She had some bottles of water, trail mix, hard candy, and fish oil supplements. Once the food ran out — she consumed no more than about a tablespoon’s worth each day — only water and fish oil pills were left. She also had brought vitamins but they hurt her stomach. 

Once the bottled water was gone she only had melted snow and water from a nearby creek to drink. 

One of the audience members asked if she boiled the water before drinking it. She couldn’t because she didn’t have matches or a lighter. 

She had a magnifying glass and used it to try to burn bits of wood and other dried plant materials but everything was too wet to burn for very long.

“It either rained or snowed every night,” Chretien said.

She hoped that a small animal would come by so she could catch it and make a meal out of it. Perhaps a mouse or rabbit. Her trapping skills weren’t good, however.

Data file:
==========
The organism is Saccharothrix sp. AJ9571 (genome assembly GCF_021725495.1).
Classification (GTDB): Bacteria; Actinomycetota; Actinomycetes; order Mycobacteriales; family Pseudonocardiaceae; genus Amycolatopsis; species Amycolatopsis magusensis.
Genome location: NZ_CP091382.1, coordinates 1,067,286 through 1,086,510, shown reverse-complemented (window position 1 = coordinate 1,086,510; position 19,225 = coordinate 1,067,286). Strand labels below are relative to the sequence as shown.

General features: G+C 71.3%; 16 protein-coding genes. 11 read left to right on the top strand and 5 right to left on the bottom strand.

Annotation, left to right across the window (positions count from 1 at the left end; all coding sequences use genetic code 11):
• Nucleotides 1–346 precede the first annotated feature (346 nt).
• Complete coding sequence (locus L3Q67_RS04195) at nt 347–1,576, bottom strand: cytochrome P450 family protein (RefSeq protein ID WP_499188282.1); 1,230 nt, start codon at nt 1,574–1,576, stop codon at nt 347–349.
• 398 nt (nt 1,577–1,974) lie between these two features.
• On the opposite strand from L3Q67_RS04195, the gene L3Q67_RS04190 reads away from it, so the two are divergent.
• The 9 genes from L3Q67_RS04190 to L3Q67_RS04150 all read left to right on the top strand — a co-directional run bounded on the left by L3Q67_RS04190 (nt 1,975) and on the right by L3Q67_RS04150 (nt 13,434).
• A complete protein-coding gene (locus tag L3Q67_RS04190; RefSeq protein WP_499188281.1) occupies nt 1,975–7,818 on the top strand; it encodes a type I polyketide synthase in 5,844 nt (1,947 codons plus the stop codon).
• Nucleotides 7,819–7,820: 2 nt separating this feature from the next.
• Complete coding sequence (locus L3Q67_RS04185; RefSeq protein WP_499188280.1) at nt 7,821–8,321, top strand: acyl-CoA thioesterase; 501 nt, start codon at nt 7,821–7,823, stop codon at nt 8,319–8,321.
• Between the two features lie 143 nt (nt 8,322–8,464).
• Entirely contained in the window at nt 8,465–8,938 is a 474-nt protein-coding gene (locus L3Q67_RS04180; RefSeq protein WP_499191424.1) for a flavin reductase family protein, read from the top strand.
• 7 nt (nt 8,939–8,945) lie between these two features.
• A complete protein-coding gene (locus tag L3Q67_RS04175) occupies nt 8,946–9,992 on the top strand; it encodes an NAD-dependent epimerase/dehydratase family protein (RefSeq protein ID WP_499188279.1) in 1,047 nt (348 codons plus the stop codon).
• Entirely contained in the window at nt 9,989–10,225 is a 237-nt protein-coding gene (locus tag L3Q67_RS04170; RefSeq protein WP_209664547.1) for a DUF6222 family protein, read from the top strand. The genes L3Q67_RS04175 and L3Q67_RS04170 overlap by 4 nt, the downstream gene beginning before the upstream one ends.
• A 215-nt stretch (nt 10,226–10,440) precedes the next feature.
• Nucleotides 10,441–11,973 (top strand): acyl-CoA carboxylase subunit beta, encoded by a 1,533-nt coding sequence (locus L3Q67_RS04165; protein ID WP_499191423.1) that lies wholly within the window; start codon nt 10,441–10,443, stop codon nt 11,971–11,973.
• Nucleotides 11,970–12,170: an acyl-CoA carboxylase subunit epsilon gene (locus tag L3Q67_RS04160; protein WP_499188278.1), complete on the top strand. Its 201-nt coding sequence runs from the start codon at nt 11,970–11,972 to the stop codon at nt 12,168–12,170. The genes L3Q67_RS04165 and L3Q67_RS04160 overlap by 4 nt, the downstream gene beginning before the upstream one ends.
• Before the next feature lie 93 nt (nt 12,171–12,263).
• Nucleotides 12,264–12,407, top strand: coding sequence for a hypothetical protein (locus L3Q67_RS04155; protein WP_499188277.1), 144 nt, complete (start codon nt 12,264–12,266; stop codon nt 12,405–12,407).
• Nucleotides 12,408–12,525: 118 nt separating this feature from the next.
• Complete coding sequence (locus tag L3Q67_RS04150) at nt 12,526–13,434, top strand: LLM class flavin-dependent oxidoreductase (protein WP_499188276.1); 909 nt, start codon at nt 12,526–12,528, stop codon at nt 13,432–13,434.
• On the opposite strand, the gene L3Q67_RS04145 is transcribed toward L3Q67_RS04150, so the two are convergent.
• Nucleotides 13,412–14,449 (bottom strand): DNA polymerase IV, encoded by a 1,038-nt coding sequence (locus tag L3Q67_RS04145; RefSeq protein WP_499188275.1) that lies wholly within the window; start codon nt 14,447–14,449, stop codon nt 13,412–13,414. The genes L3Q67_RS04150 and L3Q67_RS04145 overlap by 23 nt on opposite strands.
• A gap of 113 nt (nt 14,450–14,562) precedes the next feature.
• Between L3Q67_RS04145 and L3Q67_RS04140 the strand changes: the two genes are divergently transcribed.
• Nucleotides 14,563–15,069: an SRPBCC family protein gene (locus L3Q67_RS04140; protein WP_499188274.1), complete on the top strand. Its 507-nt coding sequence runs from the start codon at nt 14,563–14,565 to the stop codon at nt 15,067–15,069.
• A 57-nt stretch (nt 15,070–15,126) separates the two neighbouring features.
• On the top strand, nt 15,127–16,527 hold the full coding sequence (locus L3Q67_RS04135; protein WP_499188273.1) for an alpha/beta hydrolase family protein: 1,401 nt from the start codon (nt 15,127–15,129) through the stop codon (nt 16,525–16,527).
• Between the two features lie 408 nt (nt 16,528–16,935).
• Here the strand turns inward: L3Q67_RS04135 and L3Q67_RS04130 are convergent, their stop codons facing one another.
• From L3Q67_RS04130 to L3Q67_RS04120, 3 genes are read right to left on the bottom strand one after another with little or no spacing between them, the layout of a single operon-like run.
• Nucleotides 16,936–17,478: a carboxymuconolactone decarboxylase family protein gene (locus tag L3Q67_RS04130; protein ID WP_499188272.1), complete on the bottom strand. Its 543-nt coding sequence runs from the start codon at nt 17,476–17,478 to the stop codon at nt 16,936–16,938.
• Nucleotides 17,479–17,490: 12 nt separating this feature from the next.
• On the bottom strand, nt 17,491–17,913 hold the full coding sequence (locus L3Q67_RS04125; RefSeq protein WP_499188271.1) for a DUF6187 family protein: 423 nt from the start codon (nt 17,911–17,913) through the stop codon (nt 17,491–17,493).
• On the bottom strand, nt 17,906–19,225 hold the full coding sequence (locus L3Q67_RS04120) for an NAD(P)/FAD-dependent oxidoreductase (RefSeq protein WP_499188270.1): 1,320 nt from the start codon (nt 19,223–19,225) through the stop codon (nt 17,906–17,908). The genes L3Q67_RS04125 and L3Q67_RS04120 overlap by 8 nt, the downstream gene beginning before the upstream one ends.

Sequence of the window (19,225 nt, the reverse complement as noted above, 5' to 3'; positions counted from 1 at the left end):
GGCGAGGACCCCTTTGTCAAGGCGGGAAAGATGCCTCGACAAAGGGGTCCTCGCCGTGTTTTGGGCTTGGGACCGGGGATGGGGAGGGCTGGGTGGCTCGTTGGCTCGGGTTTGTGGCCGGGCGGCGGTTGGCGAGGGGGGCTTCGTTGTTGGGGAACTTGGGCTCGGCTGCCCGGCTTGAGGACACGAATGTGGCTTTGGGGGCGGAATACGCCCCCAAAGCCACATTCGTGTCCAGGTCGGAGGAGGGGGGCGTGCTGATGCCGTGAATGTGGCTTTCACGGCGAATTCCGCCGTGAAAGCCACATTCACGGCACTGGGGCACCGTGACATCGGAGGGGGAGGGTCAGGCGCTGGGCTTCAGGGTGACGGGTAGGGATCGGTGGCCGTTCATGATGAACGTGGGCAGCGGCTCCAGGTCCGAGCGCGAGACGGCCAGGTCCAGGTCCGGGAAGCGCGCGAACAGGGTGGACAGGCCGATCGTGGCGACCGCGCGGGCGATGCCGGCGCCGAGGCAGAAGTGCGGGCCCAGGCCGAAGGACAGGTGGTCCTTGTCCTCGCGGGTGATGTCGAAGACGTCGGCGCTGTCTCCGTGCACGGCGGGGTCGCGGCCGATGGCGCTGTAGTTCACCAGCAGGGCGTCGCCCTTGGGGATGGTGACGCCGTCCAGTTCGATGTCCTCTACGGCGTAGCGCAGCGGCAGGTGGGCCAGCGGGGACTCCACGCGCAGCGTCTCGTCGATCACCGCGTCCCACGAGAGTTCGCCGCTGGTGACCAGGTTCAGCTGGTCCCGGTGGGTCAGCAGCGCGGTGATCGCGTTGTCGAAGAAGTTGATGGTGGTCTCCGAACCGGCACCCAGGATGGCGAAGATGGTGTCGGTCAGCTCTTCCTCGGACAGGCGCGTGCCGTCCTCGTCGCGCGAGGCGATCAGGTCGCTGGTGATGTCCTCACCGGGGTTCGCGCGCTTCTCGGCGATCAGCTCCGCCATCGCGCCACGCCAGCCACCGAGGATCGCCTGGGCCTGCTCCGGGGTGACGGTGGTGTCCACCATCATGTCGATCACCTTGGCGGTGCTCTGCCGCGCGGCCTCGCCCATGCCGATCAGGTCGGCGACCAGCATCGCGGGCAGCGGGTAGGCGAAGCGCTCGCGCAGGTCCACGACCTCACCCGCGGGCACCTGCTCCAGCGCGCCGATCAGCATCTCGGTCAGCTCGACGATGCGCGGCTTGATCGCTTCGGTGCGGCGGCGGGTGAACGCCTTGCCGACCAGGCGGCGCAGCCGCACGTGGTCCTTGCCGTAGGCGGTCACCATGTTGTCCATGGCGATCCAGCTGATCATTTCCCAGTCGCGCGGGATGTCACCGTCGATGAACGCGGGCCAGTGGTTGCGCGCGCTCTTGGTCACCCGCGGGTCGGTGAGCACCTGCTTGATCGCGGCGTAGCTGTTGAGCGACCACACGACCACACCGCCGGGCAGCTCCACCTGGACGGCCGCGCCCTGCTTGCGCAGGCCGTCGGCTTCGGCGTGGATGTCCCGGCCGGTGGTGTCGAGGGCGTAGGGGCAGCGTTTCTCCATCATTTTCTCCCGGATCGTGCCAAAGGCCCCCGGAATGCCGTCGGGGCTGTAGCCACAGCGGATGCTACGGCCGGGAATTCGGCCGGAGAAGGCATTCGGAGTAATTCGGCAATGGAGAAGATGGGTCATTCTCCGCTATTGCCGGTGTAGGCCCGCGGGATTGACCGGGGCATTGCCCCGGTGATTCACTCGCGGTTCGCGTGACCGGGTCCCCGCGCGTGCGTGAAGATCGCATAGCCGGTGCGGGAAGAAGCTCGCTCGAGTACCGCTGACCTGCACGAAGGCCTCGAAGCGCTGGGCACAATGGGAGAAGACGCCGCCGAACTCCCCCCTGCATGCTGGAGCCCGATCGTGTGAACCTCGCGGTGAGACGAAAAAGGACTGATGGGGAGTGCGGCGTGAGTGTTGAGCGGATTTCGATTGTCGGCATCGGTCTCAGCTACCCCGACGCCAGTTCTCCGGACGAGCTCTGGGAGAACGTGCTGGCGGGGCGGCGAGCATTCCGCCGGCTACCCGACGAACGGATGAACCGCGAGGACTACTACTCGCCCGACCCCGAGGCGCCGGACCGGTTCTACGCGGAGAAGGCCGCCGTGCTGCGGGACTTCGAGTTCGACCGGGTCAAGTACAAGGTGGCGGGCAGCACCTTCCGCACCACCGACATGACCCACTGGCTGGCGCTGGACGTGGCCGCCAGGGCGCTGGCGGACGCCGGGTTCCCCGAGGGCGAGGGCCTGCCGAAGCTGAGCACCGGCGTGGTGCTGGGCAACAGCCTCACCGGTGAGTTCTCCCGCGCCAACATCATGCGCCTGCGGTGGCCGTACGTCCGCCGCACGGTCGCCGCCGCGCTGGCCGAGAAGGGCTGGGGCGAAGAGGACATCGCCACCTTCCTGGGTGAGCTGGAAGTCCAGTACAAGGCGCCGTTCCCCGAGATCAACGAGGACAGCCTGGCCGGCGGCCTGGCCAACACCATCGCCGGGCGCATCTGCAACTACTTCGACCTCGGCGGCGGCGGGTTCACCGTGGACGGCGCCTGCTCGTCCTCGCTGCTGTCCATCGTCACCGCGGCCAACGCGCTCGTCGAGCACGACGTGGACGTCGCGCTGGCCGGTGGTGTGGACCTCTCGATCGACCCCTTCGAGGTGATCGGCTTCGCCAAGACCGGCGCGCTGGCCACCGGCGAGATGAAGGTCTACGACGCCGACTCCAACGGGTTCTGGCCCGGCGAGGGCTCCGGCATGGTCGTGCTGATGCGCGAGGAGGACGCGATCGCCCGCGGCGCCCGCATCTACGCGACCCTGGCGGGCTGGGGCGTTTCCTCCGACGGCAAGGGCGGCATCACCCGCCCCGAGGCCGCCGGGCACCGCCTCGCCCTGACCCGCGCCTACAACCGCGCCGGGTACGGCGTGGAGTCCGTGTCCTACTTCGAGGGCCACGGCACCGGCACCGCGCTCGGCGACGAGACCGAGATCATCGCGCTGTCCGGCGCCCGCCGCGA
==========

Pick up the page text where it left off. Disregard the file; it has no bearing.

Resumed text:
Larger animals were a safety concern. Elk were in the area frequently. So were wolves. She saw paw prints of other animals as well.

“I prayed they’d eat their usual diet so they wouldn’t want to eat me,” she said.

Along with her fear of being attacked by an animal she also worried that a person “who wouldn’t be so nice” would come along.

Rest was hard to come by. The seats in the minivan didn’t fold flat so she tried to sleep semi-reclined or scrunched up almost in a ball, on the back bench seat. 

She brought with her a Bible as well as a couple of other books. She also prayed, sang and wrote down her thoughts. 

These were the main things that allowed her to think about something other than her scary and lonely predicament.

She’d ask herself, “Which hotel are you going to stay in tonight, Rita?”